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I have a problem simalar to yours, I have a four year old that eats so much I don't where he stores it. he is tiny but I have tried to figure out how to slow him down. My ten year old is also bad with eating since he started a med that increases his appetite. Now what we do is go to the store and buy only meals and snacks for three days at a time. we have nothing in my house to eat except those items. this has come in handy for me and my husband cause there is not night snacks and with this all the kids are learning that they don't need food all the time, if it is not here they can't eat it

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different things work with different kids but i've got a few kids and this works for mine. set meal times with a snack in the morning and afternoon the same as at school - a piece of fruit or raw veg nuts that kind a thing a hot evening meal with at least 3 types of veg and a small pudding only if they eat all the veg plenty of water throughout the day and lot of physical activity when they're not running around we play games paint sing and dance around the living room etc to keep them busy after having anorexia when i was younger i try to educate my children about body fuel and how having too much of the wrong thing can make you ill but also how being to thin and not eating enough of the right thing can make you just as unwell

Cindy - posted on 10/01/2009

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YOU HIT THE NAIL ON THE HEAD!!!! That's exactly how she is and I also don't want her to feel deprived. Sometimes I think it's a power struggel but what can I do. I've tried the tips but it has it's ups and downs. I try to stay consistent but it's hard not to get inpatient and frustrated with her.

Robin - posted on 09/30/2009

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My friends daughter, that I babysit, is like this. She is almost 8. She can sit down at any givien meal and eat more than a grown man, I'm talking like 2 or 3 plates to my one. I don't let her, of course, but she always tells me she is still hungry and wants more. I try to give her one good size plate of food and tell her that is all she is getting. I don't want her to feel like she is starving but I don't let her overeat. It's hard to deal with and I feel bad sometimes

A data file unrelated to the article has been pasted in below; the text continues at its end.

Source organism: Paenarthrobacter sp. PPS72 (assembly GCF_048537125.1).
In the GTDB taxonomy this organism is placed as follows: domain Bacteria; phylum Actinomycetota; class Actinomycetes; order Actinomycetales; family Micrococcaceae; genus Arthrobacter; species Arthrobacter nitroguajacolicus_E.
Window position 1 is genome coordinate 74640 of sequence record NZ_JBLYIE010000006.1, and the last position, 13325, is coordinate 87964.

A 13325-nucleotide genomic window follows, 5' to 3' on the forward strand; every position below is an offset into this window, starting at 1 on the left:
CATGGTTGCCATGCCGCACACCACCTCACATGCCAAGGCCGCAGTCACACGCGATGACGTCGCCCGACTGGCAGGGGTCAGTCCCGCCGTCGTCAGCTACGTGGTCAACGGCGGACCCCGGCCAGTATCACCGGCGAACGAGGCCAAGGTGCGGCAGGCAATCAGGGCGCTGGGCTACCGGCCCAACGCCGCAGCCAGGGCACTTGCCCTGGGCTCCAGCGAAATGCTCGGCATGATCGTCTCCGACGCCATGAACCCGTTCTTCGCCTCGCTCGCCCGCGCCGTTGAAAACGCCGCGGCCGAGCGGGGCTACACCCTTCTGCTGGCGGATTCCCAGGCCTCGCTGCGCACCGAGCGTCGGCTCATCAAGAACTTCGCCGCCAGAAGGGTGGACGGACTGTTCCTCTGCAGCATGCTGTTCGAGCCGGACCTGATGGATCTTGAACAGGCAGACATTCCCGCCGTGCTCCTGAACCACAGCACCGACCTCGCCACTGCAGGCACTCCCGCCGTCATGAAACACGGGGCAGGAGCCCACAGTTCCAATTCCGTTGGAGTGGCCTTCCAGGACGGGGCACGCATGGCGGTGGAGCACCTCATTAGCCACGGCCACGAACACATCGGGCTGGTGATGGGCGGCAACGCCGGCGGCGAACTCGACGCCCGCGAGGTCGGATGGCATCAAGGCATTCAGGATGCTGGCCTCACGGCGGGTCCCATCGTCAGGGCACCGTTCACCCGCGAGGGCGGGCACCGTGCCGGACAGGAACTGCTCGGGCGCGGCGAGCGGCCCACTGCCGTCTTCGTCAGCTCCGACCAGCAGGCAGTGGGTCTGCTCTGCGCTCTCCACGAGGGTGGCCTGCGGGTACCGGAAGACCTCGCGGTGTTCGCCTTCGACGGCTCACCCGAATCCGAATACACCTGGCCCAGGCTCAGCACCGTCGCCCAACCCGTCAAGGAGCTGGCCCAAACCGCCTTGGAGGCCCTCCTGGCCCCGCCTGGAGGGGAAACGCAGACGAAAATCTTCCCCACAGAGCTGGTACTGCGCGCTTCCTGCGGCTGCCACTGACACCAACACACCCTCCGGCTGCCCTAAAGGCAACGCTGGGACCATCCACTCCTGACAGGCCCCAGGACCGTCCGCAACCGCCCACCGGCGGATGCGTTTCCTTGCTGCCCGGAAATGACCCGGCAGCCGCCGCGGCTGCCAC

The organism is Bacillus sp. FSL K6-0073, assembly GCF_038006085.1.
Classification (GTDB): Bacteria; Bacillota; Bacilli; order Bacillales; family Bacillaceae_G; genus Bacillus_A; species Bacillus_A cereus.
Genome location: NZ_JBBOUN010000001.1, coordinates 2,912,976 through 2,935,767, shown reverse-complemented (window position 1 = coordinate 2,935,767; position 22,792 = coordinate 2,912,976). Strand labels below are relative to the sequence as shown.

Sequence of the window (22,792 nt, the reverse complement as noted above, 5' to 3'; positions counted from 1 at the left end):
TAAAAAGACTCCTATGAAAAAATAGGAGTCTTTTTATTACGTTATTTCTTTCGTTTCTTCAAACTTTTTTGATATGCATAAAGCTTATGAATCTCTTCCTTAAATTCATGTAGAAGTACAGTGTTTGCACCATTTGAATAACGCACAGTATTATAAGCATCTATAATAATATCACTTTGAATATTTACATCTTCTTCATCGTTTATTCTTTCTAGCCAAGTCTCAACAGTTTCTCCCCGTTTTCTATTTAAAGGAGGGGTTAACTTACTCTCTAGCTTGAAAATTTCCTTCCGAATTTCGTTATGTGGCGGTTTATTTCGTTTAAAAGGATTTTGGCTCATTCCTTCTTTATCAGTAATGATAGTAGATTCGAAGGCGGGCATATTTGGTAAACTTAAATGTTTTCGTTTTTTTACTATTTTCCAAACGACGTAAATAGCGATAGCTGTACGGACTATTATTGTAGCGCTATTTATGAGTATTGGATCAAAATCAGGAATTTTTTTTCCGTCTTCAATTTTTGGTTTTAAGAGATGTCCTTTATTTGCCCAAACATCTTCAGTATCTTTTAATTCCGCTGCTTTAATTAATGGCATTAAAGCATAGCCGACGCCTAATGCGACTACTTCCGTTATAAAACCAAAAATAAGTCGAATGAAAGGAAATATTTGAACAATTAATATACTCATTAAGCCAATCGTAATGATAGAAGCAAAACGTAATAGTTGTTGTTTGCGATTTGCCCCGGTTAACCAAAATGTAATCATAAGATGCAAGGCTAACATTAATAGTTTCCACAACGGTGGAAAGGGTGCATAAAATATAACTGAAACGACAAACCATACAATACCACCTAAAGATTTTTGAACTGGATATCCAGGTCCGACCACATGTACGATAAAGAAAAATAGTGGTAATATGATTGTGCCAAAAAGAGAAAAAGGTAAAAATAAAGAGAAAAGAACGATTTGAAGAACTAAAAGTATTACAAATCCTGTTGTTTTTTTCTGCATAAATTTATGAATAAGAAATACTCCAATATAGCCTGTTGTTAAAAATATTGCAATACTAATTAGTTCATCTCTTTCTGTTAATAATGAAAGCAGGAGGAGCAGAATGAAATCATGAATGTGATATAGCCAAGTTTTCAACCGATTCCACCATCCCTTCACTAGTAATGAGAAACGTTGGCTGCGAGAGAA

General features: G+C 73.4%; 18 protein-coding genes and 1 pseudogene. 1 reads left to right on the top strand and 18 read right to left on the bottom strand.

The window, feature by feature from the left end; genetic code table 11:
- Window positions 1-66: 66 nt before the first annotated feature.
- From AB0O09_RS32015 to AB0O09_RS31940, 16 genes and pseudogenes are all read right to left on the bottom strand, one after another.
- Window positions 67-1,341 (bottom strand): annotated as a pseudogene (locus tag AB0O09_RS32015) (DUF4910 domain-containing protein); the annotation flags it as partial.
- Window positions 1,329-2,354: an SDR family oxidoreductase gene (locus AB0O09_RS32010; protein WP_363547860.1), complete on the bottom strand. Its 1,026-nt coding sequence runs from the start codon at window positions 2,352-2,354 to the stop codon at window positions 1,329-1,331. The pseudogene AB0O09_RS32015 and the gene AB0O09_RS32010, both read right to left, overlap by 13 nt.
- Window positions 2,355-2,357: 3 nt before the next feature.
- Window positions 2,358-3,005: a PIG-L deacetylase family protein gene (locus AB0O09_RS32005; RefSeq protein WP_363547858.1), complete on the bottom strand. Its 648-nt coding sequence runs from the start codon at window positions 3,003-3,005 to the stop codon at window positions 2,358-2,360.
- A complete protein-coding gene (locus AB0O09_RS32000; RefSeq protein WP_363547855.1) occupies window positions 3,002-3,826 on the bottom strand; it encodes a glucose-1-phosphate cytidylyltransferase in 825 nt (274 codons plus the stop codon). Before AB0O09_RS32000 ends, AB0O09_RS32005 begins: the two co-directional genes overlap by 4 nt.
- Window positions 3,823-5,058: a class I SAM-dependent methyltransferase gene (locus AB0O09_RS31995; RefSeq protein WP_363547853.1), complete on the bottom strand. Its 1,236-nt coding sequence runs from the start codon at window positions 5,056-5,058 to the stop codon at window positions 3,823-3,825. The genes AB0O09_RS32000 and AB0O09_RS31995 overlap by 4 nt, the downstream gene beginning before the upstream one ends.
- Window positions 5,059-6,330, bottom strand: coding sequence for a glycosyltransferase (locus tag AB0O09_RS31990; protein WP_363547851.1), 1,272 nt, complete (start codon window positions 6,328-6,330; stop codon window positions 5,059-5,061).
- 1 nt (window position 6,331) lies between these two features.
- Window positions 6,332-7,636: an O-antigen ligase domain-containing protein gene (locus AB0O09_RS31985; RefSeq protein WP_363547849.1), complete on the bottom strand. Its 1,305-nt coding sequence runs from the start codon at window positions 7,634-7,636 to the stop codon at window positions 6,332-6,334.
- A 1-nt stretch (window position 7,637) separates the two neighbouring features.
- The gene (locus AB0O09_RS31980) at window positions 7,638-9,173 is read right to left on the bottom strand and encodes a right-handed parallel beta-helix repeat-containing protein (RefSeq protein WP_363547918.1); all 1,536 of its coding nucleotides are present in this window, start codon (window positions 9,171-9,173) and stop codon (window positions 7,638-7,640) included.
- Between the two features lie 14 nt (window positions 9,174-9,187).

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Quoting cindy:

Thanks for all the great advise. I've been having her drink water which has slowed down a lot of the over eating. I tell her if she can finish a glass of water first then she can have her snack and I haven't bought any juice pack's or bottled juice per doctor's orders (she told me to give her a piece of fruit rather than the juice). It has been a struggle and I know it will be an uphill battle, but I would say this has cut down her food consumption by 20% and we're sending her outside or taking her to the park so she can work off those extra calories.



I actually read somewhere, not too long ago, that a lot of times when we think we're hungry we're sometimes actually just thirsty-so this sounds like a good idea.



I think that the suggestion of giving her 5 smaller meals rather than 3 large ones is also good-this way she feels like she is eating more, because she eats more often, but she isn't always eating until she's stuffed and then eating snacks when that full feeling goes away.



Aside from that, just modeling healthy eating habits is all I can think of-showing her that healthy food is good, and that we all need to eat more of it and less of the junk food.  (This is something I'm going to have to work on. *sigh* But I can't expect my son to do it if I won't. lol)

Cindy - posted on 09/29/2009

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I did the water thing. After dinner I waited twenty minutes and gave her apples sauce but she still wanted a popsicle so i told her to drink two cups of water she drank them so i gave her what she wanted then wanted yogurt so i gave her what we had left. We still argued over it. Sometimes I wonder if the wanting so much food is a side affect to adderall I stopped giving her.

Cindy - posted on 09/28/2009

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it does help, thanks. She has gotten into the habit of eating infront of the tv my husband does it and so she's following that example. I've tried to get him to stop but I'm fighting a losing batlle on that one.

Pamela - posted on 09/21/2009

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Hi Cindy